The Wave of the Future: Experimental Religious Studies

Connor Wood

If you don’t know about Edge.org, you should. Especially if you are a nerd. Edge is an online salon in which experts from all sorts of different fields get together (virtually, of course) and discuss important issues, from human evolution to the future of agriculture to bioethics. In a recent Edge column, influential religious studies scholar and cognitive scientist Edward Slingerland offered a fascinating look at how the academic study of religion can use experimental methods to sort out the good theories from the bad ones. If he’s right – and I’m betting my career that he is – we won’t have to rely anymore on “Just-So” stories and strongly held personal hunches when talking about religion. We can test whether our fondest ideas hold up against the harsh light of reality. [Read more...]

What’s the Point of the Humanities? A Response to Pinker and Wieseltier

David Rohr

Literature

Two months ago, I read the Pinker-Wieseltier exchange in The New Republic, and for two months I’ve been perturbed.  It’s troubling enough to witness a conversation between public intellectuals devolve into a name-calling match.  It’s even more worrying if you think, as I do, that only mutual understanding between scientists and humanists can bridge the chasm that divides our intellectual life into two separate, often antagonistic cultures.  [Read more...]

Meditation may enhance introspective accuracy

Connor Wood

In the 17th century, John Locke argued that the only proper objects of scientific study were the primary qualities of matter – crisp measurements such as size and location. He and other thinkers thought that qualities such as color or temperature were too subjective for science. After all, I might think an apple was red, while you could call it orange or pink…but we’d have to agree on the measurement of its diameter! Hard measurements thus came to dominate scientific discourse, while subjective experiences were dismissed as irrelevant. But now, a group of Canadian researchers thinks that meditation might change this equation.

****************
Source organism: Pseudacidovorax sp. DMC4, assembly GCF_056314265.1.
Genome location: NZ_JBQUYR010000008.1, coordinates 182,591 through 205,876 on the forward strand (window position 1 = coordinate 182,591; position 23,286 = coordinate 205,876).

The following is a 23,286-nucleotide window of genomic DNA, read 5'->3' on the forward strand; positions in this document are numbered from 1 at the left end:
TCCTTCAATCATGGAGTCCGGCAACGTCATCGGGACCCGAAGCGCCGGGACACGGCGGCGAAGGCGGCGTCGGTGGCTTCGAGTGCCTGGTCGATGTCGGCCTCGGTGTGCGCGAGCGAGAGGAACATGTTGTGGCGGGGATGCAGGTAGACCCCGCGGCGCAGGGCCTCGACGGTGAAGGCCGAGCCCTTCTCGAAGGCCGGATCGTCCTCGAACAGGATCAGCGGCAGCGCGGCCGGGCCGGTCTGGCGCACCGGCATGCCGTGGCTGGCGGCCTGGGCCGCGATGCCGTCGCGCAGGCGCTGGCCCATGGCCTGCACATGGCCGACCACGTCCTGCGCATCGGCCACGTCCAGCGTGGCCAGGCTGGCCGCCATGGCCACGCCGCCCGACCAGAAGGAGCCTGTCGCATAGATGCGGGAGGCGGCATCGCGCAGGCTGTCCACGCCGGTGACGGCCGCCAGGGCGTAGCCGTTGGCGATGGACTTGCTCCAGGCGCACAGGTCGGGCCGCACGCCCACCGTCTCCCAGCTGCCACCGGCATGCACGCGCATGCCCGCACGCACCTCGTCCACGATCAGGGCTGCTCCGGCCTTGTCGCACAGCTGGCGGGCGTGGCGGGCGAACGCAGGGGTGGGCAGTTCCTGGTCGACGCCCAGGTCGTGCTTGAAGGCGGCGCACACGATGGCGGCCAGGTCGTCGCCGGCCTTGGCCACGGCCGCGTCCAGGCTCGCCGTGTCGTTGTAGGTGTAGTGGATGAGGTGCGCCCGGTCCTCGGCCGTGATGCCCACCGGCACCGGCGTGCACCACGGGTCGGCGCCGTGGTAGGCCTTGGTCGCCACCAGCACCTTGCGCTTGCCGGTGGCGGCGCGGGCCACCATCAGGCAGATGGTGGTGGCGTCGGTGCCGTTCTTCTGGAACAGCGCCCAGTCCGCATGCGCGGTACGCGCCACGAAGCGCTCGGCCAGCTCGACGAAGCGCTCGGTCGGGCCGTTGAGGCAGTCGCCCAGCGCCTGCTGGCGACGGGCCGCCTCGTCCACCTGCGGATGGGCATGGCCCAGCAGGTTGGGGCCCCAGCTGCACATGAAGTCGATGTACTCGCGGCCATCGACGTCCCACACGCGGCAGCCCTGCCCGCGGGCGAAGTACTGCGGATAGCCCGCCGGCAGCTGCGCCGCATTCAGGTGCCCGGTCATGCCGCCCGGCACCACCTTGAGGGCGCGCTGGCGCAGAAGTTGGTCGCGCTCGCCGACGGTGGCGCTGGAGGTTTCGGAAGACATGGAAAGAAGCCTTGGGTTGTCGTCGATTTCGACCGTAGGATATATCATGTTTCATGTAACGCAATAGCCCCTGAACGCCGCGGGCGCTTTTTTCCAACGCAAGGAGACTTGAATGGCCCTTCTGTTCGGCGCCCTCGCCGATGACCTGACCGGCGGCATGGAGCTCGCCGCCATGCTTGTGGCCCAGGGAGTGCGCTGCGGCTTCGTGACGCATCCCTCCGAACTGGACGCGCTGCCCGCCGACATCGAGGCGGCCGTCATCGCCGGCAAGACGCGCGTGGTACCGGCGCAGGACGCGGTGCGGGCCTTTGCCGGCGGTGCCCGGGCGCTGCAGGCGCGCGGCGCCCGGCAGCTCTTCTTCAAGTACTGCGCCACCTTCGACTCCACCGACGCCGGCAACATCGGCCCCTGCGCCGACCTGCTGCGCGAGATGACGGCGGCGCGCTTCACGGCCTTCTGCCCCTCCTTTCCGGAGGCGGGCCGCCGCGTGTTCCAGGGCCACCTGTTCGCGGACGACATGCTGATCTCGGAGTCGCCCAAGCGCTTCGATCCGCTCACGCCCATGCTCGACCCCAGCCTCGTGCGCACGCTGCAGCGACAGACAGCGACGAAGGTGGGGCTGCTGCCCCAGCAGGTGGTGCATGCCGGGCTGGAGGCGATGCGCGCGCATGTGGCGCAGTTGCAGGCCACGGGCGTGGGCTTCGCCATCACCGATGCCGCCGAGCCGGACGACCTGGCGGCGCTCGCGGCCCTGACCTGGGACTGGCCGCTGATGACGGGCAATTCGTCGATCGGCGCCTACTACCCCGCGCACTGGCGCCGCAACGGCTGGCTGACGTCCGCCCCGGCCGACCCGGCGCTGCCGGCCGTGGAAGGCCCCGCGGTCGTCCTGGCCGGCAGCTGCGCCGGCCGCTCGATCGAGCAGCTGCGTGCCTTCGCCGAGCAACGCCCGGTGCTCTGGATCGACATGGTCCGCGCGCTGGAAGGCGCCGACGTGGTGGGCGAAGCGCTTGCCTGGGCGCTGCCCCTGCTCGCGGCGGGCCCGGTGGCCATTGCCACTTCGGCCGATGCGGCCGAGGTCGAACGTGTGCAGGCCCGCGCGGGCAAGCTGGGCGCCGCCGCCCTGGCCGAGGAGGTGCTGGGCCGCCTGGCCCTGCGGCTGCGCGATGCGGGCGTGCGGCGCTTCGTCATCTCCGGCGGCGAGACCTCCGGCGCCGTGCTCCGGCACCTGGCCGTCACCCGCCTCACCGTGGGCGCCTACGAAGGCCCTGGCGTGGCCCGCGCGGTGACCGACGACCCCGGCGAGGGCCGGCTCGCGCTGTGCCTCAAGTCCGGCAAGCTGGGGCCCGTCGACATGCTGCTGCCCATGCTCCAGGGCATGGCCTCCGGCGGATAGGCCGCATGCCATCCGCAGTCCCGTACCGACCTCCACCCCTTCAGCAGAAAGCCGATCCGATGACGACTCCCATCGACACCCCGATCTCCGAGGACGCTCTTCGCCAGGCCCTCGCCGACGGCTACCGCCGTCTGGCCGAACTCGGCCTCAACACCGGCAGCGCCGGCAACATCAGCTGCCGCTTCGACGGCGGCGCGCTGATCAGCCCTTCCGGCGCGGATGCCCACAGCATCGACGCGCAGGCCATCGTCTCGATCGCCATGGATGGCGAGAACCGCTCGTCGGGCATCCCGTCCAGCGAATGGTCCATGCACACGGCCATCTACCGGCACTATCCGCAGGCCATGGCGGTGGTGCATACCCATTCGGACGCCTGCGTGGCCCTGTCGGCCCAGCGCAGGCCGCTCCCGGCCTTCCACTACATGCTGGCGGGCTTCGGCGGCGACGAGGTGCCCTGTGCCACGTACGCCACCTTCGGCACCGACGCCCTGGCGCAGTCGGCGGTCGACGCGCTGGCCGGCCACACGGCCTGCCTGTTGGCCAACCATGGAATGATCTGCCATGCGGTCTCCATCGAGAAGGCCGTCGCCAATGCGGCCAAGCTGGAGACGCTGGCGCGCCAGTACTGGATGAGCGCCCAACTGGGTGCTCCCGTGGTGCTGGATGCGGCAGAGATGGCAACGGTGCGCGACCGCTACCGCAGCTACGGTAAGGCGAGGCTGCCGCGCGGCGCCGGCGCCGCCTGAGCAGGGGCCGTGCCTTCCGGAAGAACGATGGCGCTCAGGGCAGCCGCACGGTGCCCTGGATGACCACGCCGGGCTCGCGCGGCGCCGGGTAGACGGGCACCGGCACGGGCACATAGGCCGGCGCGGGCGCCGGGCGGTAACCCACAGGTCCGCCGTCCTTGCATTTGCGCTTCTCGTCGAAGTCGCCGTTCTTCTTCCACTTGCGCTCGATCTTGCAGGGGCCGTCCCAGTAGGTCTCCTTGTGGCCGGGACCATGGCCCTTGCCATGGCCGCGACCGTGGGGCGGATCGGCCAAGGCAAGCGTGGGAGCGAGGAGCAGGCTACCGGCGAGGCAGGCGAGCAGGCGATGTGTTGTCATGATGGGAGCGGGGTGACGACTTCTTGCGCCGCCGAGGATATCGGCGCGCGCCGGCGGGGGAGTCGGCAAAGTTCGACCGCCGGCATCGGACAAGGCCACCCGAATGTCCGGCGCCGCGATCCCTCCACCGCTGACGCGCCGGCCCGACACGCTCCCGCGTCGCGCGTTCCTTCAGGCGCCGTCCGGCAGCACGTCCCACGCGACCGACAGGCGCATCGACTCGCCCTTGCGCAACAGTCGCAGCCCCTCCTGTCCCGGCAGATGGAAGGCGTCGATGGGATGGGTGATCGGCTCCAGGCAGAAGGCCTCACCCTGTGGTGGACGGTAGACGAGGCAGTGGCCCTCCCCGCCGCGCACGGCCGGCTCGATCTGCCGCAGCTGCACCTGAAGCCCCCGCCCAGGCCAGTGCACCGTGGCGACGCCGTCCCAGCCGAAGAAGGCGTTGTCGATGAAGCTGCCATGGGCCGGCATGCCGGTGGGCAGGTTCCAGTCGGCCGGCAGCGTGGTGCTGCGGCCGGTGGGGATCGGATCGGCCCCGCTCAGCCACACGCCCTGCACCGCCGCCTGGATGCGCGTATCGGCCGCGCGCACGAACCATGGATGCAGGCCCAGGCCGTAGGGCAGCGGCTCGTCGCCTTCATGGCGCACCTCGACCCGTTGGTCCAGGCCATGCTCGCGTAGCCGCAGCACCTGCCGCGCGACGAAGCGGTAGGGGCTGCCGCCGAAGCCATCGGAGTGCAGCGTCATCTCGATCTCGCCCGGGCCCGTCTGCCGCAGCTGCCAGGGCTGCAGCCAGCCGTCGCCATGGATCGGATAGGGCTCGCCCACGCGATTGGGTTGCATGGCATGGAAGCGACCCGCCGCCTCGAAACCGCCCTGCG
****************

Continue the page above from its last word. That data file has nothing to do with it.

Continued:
[Read more...]

Fraud may be rampant in science

Nicholas C. DiDonato

Medical fraud

Everyone loves cutting-edge science. The latest breakthroughs and insights into the physical world drive further innovation and fuel scientific enterprise. But what if they’re wrong? What if the scientists behind the latest and greatest breakthrough purposefully altered data only so that they could become the latest and greatest? Medical experts Ferric Fanga, (University of Washington School of Medicine), R. Steenc (Medical Communications Consultants), and Arturo Casadevall (Albert Einstein College of Medicine) discovered that 67.4% of biomedical and life-science journal retractions were due to misconduct – that is, deliberate number-fudging.

[Read more...]

Too much science, too little religion: addressing reductionism

Nicholas C. DiDonato

Cognitive_mechanism

Religion is just a by-product of human evolution. Religion is just a by-product of psychology. Religion is surely nothing more than a by-product of some other, less-suspect field of human behavior. Such attitudes define religion in terms of another discipline, often to the chagrin of religious believers. But is this approach correct? Gregory R. Peterson (South Dakota State University) has recently argued those who try to reduce religion to the cognitive science of religion commit an important logical fallacy.

[Read more...]


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